I love the NBA just as much as the next guy. I would even go so far as to say I’m an ardent, die-hard fan. I am dazzled by the physical prowess and skill of the players and the brilliant minds of the coaches. I’m devastated when my team loses and am filled with fiery vengeance during the rematch. But one of my most favorite aspects of the sport doesn’t even take place on the hardwood—it’s the press conferences.

Public relations in sports is a tricky lady. On one hand, you’ve been hired to play, coach, or officiate a game at an exceedingly high level—not much talking required. But on the other hand, you’re expected to be a role model. Dealing with a scandal or other PR blunder can be more difficult than shooting free-throws is for Shaq. Here are 10 PR blunders from the past few decades that made an already bad situation even worse.

10. Kobe Bryant’s Sexual Assault Case
When you’re on top of the basketball world, everything you do is analyzed under a microscope. So when superstar Kobe Bryant was accused of sexual assault and eventually sued for the same charge, the public, the press, and each of his sponsors knew his days on top would be short-lived. Or so we thought. Ever the clutch player, Bryant attempted to shoot his way out of this scandal by not only admitting adultery, but by also purchasing a $4 million, 8-carat diamond ring for his wife (you know, to show there were no hard feelings).

Maybe in the long run, this wasn’t so much a blunder because he somehow managed to get us all to like him again. He retained all his sponsorships, his wife dropped the divorce claim, and he went on to win a couple more rings for himself.

9. Tony Parker Cheating Scandal
All-star point guard Tony Parker seemed to have met his match when he married the beautiful actress Eva Longoria in 2007. The prenuptial agreement the pair signed at the beginning of their marriage, while smart, should have reminded us all that celebrity marriages tend to have short shelf-lives. Not only did Longoria discover her husband’s infidelity, but she also learned that he had been cheating with Erin Barry—wife of former teammate, Brent Barry.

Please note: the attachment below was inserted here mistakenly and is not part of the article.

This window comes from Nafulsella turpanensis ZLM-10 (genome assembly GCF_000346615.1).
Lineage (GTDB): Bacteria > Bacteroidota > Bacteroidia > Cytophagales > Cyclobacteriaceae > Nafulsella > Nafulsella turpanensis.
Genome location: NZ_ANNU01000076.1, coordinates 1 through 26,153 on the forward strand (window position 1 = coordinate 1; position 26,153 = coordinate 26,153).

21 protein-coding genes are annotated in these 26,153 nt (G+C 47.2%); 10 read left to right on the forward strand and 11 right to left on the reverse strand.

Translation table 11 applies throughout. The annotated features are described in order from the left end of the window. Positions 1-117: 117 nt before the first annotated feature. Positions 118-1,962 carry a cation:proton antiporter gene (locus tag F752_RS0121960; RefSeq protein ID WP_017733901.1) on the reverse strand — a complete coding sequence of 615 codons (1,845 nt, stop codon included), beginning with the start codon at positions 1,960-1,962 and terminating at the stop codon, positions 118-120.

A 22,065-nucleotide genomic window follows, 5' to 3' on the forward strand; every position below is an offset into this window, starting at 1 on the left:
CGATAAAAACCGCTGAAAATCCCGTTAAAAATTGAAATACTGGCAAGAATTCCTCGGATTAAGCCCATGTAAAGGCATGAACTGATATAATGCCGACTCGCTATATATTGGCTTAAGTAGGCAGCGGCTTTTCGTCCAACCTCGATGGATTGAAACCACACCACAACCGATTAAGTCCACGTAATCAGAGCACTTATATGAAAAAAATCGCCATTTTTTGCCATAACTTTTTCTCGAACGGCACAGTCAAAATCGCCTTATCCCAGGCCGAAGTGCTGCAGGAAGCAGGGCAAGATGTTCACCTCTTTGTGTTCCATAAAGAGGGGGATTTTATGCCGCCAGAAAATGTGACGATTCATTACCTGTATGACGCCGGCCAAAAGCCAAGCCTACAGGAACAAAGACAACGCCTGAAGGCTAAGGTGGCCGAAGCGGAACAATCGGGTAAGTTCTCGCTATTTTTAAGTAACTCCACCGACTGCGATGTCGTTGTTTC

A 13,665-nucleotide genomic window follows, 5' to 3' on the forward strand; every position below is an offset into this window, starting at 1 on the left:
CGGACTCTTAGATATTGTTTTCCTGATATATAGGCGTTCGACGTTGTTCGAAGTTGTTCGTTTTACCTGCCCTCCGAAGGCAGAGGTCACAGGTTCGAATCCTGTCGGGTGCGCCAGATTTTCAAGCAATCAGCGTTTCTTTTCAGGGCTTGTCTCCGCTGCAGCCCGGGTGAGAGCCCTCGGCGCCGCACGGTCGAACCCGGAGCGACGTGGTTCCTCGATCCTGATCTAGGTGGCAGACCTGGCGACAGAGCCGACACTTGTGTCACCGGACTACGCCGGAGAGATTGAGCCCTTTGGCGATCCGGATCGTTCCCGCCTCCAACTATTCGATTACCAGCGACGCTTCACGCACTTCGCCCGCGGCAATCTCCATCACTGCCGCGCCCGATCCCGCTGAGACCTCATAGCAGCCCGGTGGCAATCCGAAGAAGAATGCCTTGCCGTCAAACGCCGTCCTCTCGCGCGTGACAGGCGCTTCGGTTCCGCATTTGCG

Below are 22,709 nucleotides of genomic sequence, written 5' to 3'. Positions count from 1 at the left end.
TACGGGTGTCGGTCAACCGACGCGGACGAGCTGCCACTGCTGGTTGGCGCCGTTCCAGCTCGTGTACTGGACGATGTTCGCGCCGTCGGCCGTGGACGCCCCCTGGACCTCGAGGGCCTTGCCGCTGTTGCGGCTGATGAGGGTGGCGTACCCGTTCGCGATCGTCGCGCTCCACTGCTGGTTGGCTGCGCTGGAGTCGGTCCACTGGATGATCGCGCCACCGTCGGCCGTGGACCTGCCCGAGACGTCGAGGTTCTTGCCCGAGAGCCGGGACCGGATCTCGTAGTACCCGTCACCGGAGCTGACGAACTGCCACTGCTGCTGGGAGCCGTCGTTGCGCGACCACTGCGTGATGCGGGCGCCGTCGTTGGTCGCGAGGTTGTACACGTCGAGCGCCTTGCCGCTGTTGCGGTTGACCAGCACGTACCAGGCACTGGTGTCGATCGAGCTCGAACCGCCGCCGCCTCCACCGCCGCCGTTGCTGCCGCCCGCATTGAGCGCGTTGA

This story might not have gotten Parker such bad press had he cheated on someone a bit less pretty than Eva Longoria.

8. Kevin Garnett, Kevin Garnett, and Kevin Garnett
KG is one mean dude. Both on and off the court he’s simply not to be messed with. A veteran of the game, he is not above getting creative with his trash talk. In Round One of the 1999 Western Conference Playoffs, Garnett’s Timberwolves squared off against Tim Duncan and the Spurs. As Duncan was preparing to shoot a free-throw, Garnett yelled out, “Happy Mother’s Day.” This might’ve seemed like an innocent jest had Tim Duncan’s mother not passed away from breast cancer when Duncan was only 14-years old. And the insensitivity continues! Something similar occurred in 2010 when Pistons forward Charlie Villanueva, accused Garnett of calling him a “cancer patient.” Villaneuva suffers from alopecia universalis, an autoimmune disease that results in hair loss. Most recently, KG told Knicks guard Carmelo Anthony that his “wife tastes like Honey Nut Cheerios.”

In other words, if you really don’t want people to like you, take a page from Kevin Garnett’s book.

7. Rodman (Need I Say More?)
It should come as no surprise that Dennis Rodman finds himself on this list. The first real “bad boy” of the NBA could all but escape the tabloids—that is, if he even wanted to escape. Long after his myriad of drug and alcohol abuses, marriages and divorces, and legal troubles, the Worm once again found a way to crawl into the limelight by forming a most unlikely and taboo friendship with North Korean supreme leader Kim Jong-un. This alliance came at a dangerous time between North Korea and the U.S. as the supreme leader announced that North Korea had conducted its first underground nuclear test that very month. Rodman later said that Kim was a “friend for life.”

6. LeBron: The Decision
With unrestricted free agency in his sights, then rising star LeBron James would soon face a decision common among all unrestricted free agents: renew his contract or get a fresh start with a new team. Trades are a big part of professional sports. Without trades, Dirk would never have gone to Dallas, Wilt would have stayed in Philly, and Bill Russell would have won his record number of championships somewhere other than Boston.

But there’s a classy way to go about a trade, and then there was LeBron’s way, which involved a 90-minute live TV special in which James would not reveal his decision until the very end, keeping everyone—his own team included—in the dark. At the words, “I’ve decided to take my talents to South Beach,” Cleveland fans all but rioted in the streets.